One-year-old dead, police officer seriously injured after shooting near Lindsay, Ontario

The Special Investigations Unit is investigating an interaction near Lindsay, Ontario between a 33-year-old man and the OPP which left the man’s one year old son dead.

Elie Cantin-Nantel Ottawa ON

The Special Investigations Unit is investigating an interaction near Lindsay, Ontario between a 33-year-old man and the Ontario Provincial Police (OPP) which left the man’s one year old son dead. The man and an OPP officer were also severely injured, CP24 reports.

This happened after the OPP received a domestic dispute call to the Trent Lakes municipality around 9 am, a firearm was involved in the dispute. The OPP was made aware that the man was potentially abducting his son, says the SIU.

OPP officers later attempted to stop a vehicle of interest, but that vehicle crashed into an OPP cruiser a short time later.

Following the crash, the SIU says a confrontation emerged between that driver and police, resulting in firearms being discharged by the three officers. The police then arrested the man, who was airlifted to a Toronto trauma centre in serious condition.

The man’s one-year-old son was then found dead in the car, he had a gunshot wound. One of the officers was sent to hospital, and is now in stable condition.

Monica Hudon, a spokesperson for the SIU, said that six investigators, one collision reconstructionist, and three subject officers have been assigned to the case. However, Hudon says that they do not yet know why the officers shot the man.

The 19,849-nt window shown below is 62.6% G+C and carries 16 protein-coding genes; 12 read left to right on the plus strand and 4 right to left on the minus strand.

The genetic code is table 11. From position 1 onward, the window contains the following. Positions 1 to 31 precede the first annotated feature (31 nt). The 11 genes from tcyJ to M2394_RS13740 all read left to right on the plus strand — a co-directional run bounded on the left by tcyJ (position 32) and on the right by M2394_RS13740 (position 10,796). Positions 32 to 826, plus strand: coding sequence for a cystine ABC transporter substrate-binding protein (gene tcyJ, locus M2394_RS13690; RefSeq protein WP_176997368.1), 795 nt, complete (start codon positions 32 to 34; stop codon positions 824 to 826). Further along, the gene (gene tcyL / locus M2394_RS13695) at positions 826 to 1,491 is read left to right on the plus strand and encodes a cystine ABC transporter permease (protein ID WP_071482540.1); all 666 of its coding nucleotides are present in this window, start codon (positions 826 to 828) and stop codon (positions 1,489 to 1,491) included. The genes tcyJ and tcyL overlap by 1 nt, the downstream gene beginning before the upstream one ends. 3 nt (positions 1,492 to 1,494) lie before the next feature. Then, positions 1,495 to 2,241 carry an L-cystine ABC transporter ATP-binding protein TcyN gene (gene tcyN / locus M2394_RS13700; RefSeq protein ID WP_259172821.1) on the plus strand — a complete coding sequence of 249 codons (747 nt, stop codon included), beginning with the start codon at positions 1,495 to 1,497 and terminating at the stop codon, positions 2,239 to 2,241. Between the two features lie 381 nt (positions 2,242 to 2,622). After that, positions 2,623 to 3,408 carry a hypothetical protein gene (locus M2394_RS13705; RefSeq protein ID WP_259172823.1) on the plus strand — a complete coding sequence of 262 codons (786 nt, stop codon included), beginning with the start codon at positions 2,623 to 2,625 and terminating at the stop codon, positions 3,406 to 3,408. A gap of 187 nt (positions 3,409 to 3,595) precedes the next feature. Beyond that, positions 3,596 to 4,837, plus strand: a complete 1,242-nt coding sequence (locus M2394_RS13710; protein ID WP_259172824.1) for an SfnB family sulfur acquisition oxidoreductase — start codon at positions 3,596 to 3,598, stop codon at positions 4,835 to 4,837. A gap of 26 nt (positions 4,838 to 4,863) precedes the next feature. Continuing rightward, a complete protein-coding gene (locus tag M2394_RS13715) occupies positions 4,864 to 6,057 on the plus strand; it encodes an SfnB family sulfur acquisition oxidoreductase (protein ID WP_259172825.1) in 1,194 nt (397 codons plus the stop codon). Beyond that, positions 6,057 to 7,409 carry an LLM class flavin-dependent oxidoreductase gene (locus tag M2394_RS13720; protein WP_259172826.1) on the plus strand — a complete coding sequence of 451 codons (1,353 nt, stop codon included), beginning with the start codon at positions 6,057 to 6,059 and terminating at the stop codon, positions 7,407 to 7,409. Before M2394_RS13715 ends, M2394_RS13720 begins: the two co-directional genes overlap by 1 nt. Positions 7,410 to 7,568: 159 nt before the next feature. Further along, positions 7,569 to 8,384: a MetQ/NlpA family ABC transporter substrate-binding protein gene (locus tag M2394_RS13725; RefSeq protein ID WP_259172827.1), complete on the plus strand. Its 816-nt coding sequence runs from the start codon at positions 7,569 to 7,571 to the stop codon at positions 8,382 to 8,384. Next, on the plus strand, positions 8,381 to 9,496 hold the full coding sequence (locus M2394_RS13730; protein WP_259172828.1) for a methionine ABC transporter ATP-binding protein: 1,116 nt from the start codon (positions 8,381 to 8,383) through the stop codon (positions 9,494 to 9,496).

"It's too early for us to know what exactly transpired. And that's what our investigation will determine," she said.

Chris Lewis, former OPP Commissioner and CTV News public safety analyst, spoke to CP24 Thursday night. He said that the investigation will partly look into who shot and killed the boy.

"There's so much unknown about this. And a lot of that won't be known in the near future because the SIU is investigating the use of force by the OPP officers," Lewis said.

CP24 also asked if police should have acted differently, to which he said "These are always difficult situations. When someone's fleeing from police, that's always a difficult judgment call on the part of the communication center, the supervisors and the officers as to when to stop that pursuit."

Lewis added that decisions become very complicated for police officers when children are involved.

"Do you let someone that's a threat potentially to that child continue on and not chase them? It has to be handled very carefully," he said.

"They try a variety of ways to get those vehicles stopped when that occurs, without causing injury to anyone. And sometimes it doesn't go as well as it could."


Join and support independent free thinkers!

We’re independent and can’t be cancelled. The establishment media is increasingly dedicated to divisive cancel culture, corporate wokeism, and political correctness, all while covering up corruption from the corridors of power. The need for fact-based journalism and thoughtful analysis has never been greater. When you support The Post Millennial, you support freedom of the press at a time when it's under direct attack. Join the ranks of independent, free thinkers by supporting us today for as little as $1.

Support The Post Millennial

Remind me next month

To find out what personal data we collect and how we use it, please visit our Privacy Policy

By signing up you agree to our Terms of Use and Privacy Policy
© 2024 The Post Millennial, Privacy Policy | Do Not Sell My Personal Information